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Shorts, Brown at Fitzgerald Camp


JACKSONVILLE – There are several reasons Mike Brown is in Minnesota this week, but the biggest one is simple. There's really nowhere else he would rather be.

The same is true of Cecil Shorts III, who – like Brown, his teammate in the Jaguars' wide receivers corps – is in Minneapolis, Minn., with a slew of NFL wide receivers and quarterbacks at Larry Fitzgerald's annual offseason workout camp at the University of Minnesota.

"This offers you an opportunity to get together with some of the top guys in the NFL," Brown, a second-year veteran, said this week.

It's also an opportunity to prepare for training camp and the regular season at a time they otherwise would have trouble doing so.

The Jaguars open training camp July 25, reporting for training camp the previous day. While players can be at EverBank Field individually before then, they can't work out on the field with coaches present at EverBank until camp.

But they can work on the field at the Fitzgerald Camp, a two-week session staged annually in Minneapolis by Fitzgerald, an All-Pro wide receiver the Arizona Cardinals.

"It's just a really good group," Shorts said. "We're going hard and pushing each other."

Brown said about 30 players are participating at Fitzgerald's camp this week, including not only Fitzgerald, Shorts and Brown, but Kansas City Chiefs wide receiver Dwayne Bowe, Washington Redskins wide receiver Andre Roberts, Minnesota Vikings tight end Kyle Rudolph, New England Patriots quarterback Ryan Mallett and Kansas City Chiefs cornerback Sean Smith.

Players work at the camp each morning, focusing on agility, speed and strength workouts as well as wide receiver-specific drills.

"It's kind of a neutral place where a bunch of guys can get together and work together and learn from each other," Brown said.

Shorts said he and Brown originally planned to stay just this week, but now plan to stay next week. Brown said the experience – and the opportunity to learn from other players – is invaluable.

"You get a chance to see what other guys are doing on the field, how they run their routes, how they set their routes up – things like that," Brown said. "You're always looking for something to pick up from every single person. It's not like we have (wide receivers) coach (Jerry) Sullivan here telling us what we're doing wrong. Me and Cecil are just trying to keep an eye on each other. We're just holding each other accountable and trying to learn from guys across the league."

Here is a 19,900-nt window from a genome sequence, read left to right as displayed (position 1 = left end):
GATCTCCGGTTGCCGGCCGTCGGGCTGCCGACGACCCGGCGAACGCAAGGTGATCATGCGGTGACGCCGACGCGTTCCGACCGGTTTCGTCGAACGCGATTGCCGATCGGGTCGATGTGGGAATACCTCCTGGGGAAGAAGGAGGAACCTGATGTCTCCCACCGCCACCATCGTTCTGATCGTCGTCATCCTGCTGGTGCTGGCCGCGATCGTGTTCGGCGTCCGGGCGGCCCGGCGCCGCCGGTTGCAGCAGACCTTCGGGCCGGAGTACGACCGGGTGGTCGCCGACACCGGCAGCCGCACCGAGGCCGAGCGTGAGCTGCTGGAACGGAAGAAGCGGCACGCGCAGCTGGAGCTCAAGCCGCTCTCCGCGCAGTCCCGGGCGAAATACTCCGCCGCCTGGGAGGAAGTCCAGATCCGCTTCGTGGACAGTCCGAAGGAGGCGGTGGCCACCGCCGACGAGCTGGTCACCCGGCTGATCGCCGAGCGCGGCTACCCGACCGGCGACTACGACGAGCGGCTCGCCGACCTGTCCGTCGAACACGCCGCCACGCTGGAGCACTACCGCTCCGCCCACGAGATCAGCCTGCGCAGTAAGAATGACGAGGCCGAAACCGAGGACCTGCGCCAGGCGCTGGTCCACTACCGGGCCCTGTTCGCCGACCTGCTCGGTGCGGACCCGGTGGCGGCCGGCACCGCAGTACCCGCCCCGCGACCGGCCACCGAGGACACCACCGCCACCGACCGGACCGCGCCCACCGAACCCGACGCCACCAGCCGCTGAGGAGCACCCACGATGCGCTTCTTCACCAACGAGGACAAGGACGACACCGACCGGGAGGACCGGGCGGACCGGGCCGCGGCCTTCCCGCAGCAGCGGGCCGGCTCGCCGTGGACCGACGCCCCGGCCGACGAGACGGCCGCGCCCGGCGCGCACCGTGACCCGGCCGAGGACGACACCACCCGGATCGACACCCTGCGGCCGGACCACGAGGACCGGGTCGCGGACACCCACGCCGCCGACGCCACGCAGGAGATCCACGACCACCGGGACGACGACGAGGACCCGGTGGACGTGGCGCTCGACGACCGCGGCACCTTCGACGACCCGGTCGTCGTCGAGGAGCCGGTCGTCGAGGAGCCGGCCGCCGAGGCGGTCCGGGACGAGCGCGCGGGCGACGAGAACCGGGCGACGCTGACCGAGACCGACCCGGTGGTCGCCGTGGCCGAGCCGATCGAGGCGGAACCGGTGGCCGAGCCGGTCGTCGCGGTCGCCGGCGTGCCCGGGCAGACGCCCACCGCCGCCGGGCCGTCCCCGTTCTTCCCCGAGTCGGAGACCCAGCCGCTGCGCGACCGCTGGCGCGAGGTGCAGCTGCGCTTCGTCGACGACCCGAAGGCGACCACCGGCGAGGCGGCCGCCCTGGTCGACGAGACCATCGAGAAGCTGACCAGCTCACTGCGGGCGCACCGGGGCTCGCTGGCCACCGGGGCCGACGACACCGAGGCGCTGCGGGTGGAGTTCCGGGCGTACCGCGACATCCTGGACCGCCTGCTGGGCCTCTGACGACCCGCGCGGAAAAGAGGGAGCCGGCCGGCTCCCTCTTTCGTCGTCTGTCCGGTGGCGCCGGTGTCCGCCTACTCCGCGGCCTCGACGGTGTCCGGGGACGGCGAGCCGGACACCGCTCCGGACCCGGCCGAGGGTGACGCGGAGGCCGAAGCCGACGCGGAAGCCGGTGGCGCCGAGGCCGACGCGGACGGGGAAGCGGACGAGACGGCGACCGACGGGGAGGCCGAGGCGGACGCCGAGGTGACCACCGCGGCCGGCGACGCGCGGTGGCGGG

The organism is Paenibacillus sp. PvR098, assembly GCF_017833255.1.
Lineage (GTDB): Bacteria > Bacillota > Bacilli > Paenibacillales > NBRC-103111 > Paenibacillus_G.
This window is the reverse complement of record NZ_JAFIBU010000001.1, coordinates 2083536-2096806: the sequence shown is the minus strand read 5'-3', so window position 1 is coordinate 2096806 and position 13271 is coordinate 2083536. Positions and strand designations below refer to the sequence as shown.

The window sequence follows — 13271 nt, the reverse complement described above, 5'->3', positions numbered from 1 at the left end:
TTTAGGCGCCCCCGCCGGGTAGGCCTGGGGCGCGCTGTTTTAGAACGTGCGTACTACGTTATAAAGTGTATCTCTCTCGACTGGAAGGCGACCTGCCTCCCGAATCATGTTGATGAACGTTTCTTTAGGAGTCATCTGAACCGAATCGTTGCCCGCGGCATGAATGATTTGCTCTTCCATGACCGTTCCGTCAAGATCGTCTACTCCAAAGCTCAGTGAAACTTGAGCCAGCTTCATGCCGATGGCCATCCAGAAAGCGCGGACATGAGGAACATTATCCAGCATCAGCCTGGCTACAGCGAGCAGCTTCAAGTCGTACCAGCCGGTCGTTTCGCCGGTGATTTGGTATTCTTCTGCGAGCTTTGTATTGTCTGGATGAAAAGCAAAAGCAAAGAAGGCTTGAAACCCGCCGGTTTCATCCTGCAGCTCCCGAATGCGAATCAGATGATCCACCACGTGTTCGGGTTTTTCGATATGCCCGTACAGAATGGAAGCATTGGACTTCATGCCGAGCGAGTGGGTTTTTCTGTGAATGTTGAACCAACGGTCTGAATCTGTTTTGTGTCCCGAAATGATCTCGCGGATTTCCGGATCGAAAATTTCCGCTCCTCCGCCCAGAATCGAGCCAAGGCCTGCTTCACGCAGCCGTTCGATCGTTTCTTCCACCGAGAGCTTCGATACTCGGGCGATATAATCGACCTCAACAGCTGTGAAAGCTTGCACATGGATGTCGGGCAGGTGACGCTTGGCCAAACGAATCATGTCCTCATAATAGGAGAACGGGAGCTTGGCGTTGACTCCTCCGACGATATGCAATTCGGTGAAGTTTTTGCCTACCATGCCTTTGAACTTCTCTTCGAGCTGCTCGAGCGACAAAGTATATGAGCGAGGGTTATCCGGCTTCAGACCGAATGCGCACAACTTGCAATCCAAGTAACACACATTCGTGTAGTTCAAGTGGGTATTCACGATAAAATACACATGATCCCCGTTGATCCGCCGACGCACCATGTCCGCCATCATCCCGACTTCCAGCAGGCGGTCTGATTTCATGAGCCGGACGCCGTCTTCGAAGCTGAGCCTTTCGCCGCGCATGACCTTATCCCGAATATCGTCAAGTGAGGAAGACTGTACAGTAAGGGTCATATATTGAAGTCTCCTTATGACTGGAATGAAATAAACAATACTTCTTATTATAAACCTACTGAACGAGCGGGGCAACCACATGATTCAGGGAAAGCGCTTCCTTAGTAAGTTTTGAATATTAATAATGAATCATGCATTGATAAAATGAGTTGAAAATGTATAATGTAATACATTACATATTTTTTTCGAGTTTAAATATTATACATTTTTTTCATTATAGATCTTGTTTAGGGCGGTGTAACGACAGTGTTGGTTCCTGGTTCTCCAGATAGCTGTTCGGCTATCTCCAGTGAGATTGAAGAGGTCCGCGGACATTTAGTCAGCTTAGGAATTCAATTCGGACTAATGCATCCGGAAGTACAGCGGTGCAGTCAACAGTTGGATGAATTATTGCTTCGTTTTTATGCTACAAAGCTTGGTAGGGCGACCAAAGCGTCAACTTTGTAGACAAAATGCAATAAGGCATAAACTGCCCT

Sullivan may not be there in body, but he's very much there in spirit.

Sullivan worked with Fitzgerald during the 2011 lockout and Fitzgerald remains a believer in Sullivan's principles, teaching them when working with younger receivers at the camp.

"He knows what it's supposed to look like and we know what it's supposed to look like," Brown said. "We definitely see a lot of (Sullivan) in him. He really works hard it."

Said Shorts, "He (Fitzgerald) is all about Coach Sullivan. He talks about him 24-7."

Shorts said that was evident this week when Fitzgerald ran a drill in which receivers worked on comeback route.

"It's a tough route to run," Shorts said. "He (Fitzgerald) said, 'C, watch this route – make sure I'm doing it Sully's way; make sure I'm dropping my weight; make sure I'm making the right turn."

Shorts added with a laugh, "I ran a bad curl Wednesday and he (Fitzgerald) got on me, 'What would Coach Sully say? He'd be on you.' When a Hall of Famer receiver is hungry to learn from Coach Sullivan, that just solidifies what we're doing. That's huge.''

Shorts said in addition to getting a couple of extra weeks of work, there is a simple, selfish reason he returns to Fitzgerald's camp each summer.

"Just being around Larry, being around him," Shorts said. "That's the biggest thing for me, seeing how he deals with people, how he attacks his game, how he works on his craft. He's a future Hall of Famer. He's up here, willing to work with guys who are trying to get on teams, guys in college, guys fighting to get on teams. It says a lot about him. He's a humble guy.

"He'll definitely be in the Hall of Fame, and to see him work on his craft, to see him still pushing to be great, it's huge."

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